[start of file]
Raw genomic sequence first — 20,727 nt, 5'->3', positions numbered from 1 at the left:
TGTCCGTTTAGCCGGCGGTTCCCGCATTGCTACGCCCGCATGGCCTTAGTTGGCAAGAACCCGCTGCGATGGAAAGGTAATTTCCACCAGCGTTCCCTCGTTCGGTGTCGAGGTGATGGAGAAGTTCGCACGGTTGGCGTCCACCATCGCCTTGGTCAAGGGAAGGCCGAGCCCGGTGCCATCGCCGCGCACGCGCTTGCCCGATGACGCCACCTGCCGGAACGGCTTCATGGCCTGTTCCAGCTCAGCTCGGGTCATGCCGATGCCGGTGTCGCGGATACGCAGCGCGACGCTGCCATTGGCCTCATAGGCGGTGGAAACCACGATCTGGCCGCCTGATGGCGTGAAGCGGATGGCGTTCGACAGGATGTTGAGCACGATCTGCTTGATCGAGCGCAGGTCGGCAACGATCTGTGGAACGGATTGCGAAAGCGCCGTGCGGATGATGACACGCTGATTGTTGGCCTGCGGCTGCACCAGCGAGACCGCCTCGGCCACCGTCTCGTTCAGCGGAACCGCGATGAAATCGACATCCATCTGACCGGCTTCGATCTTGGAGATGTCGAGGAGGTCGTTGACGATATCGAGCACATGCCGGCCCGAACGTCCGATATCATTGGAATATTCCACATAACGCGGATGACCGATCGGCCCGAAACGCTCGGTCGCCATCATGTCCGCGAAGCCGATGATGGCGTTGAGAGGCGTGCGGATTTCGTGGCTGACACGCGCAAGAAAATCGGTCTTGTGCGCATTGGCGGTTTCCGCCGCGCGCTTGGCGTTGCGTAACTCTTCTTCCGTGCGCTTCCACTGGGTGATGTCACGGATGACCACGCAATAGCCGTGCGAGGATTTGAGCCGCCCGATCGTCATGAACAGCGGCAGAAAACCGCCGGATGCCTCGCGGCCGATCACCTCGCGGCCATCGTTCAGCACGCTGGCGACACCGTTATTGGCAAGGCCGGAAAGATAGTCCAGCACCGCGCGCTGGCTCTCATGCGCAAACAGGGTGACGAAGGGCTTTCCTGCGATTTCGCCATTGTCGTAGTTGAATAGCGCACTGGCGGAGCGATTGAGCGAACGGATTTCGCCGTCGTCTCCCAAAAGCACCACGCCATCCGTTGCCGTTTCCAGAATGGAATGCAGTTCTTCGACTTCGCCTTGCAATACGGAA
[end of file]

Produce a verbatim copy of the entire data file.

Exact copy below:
Raw genomic sequence first — 20,727 nt, 5'->3', positions numbered from 1 at the left:
TGTCCGTTTAGCCGGCGGTTCCCGCATTGCTACGCCCGCATGGCCTTAGTTGGCAAGAACCCGCTGCGATGGAAAGGTAATTTCCACCAGCGTTCCCTCGTTCGGTGTCGAGGTGATGGAGAAGTTCGCACGGTTGGCGTCCACCATCGCCTTGGTCAAGGGAAGGCCGAGCCCGGTGCCATCGCCGCGCACGCGCTTGCCCGATGACGCCACCTGCCGGAACGGCTTCATGGCCTGTTCCAGCTCAGCTCGGGTCATGCCGATGCCGGTGTCGCGGATACGCAGCGCGACGCTGCCATTGGCCTCATAGGCGGTGGAAACCACGATCTGGCCGCCTGATGGCGTGAAGCGGATGGCGTTCGACAGGATGTTGAGCACGATCTGCTTGATCGAGCGCAGGTCGGCAACGATCTGTGGAACGGATTGCGAAAGCGCCGTGCGGATGATGACACGCTGATTGTTGGCCTGCGGCTGCACCAGCGAGACCGCCTCGGCCACCGTCTCGTTCAGCGGAACCGCGATGAAATCGACATCCATCTGACCGGCTTCGATCTTGGAGATGTCGAGGAGGTCGTTGACGATATCGAGCACATGCCGGCCCGAACGTCCGATATCATTGGAATATTCCACATAACGCGGATGACCGATCGGCCCGAAACGCTCGGTCGCCATCATGTCCGCGAAGCCGATGATGGCGTTGAGAGGCGTGCGGATTTCGTGGCTGACACGCGCAAGAAAATCGGTCTTGTGCGCATTGGCGGTTTCCGCCGCGCGCTTGGCGTTGCGTAACTCTTCTTCCGTGCGCTTCCACTGGGTGATGTCACGGATGACCACGCAATAGCCGTGCGAGGATTTGAGCCGCCCGATCGTCATGAACAGCGGCAGAAAACCGCCGGATGCCTCGCGGCCGATCACCTCGCGGCCATCGTTCAGCACGCTGGCGACACCGTTATTGGCAAGGCCGGAAAGATAGTCCAGCACCGCGCGCTGGCTCTCATGCGCAAACAGGGTGACGAAGGGCTTTCCTGCGATTTCGCCATTGTCGTAGTTGAATAGCGCACTGGCGGAGCGATTGAGCGAACGGATTTCGCCGTCGTCTCCCAAAAGCACCACGCCATCCGTTGCCGTTTCCAGAATGGAATGCAGTTCTTCGACTTCGCCTTGCAATACGGAA